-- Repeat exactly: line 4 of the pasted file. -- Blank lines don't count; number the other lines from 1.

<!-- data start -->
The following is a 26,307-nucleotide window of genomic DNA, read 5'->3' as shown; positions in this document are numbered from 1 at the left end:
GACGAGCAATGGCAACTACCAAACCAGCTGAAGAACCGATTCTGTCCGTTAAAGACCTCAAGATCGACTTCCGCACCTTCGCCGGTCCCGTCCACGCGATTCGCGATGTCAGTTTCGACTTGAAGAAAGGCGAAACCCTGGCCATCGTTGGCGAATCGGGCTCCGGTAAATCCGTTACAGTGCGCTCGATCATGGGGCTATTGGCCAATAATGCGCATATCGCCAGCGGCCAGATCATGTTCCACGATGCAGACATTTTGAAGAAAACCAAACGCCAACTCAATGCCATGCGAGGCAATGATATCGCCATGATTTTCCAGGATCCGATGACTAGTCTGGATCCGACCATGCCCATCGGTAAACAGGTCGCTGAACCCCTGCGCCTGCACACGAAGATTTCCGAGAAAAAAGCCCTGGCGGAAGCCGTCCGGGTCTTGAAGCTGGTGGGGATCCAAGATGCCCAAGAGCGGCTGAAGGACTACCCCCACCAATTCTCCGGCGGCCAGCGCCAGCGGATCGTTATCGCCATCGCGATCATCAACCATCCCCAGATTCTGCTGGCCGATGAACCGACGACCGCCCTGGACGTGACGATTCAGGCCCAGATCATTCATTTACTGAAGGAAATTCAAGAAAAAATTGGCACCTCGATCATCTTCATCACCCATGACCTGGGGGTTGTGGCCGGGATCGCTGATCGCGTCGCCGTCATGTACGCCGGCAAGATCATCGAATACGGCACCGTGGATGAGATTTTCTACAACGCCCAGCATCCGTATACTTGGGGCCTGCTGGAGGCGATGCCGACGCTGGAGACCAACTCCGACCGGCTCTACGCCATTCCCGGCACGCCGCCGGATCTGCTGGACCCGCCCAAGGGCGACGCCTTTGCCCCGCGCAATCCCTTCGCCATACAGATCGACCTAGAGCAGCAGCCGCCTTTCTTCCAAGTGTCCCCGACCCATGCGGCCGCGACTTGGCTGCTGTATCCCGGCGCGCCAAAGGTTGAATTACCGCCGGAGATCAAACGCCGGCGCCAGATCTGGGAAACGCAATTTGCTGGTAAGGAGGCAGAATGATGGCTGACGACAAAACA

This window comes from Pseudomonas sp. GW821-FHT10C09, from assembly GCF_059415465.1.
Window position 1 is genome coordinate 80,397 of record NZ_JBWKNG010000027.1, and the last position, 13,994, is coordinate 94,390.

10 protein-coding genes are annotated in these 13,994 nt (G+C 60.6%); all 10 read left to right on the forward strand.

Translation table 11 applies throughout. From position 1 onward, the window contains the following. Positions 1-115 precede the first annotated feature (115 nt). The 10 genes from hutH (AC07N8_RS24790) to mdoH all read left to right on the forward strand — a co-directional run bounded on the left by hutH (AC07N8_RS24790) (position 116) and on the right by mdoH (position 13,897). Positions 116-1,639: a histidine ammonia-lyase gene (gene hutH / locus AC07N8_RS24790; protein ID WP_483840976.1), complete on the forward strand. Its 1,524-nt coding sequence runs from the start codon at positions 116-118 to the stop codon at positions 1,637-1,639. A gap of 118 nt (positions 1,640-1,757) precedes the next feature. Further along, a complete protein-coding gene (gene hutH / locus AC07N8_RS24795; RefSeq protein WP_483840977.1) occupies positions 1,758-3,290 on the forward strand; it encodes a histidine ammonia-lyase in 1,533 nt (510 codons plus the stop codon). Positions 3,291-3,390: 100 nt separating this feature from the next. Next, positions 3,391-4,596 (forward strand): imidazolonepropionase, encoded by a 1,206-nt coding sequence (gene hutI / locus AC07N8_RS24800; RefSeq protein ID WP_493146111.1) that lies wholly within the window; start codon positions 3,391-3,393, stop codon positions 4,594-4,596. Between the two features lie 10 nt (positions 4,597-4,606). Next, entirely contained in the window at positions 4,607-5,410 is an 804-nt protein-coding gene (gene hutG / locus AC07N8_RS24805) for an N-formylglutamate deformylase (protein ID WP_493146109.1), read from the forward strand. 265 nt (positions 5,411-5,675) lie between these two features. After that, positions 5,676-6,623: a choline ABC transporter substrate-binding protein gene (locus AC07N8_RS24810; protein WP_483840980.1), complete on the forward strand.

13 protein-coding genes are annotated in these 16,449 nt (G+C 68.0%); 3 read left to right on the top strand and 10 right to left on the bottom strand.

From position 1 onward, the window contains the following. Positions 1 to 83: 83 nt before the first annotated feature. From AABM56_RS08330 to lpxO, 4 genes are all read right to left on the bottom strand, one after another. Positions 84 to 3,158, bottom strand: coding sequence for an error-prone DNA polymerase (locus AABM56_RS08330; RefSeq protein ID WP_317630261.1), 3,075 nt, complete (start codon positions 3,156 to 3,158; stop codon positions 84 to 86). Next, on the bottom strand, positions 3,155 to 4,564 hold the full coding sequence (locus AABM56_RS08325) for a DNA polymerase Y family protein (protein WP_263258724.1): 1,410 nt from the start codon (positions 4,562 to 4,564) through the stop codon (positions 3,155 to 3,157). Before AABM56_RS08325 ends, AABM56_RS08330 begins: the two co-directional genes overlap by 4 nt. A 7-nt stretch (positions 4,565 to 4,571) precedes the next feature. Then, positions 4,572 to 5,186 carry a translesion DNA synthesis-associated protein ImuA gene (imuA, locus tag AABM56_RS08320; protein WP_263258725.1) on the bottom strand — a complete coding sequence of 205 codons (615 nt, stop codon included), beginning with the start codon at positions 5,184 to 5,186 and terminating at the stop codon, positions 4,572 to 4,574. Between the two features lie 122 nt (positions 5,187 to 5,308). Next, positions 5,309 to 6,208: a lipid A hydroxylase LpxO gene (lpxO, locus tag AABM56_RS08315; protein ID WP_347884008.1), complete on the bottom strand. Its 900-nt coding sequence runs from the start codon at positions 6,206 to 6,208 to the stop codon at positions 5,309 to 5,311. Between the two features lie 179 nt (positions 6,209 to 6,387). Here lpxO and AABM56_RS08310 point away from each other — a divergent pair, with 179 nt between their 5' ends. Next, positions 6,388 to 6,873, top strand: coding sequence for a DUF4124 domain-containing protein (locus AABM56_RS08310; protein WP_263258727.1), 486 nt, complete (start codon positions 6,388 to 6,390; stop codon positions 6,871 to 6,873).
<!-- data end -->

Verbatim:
Window position 1 is genome coordinate 80,397 of record NZ_JBWKNG010000027.1, and the last position, 13,994, is coordinate 94,390.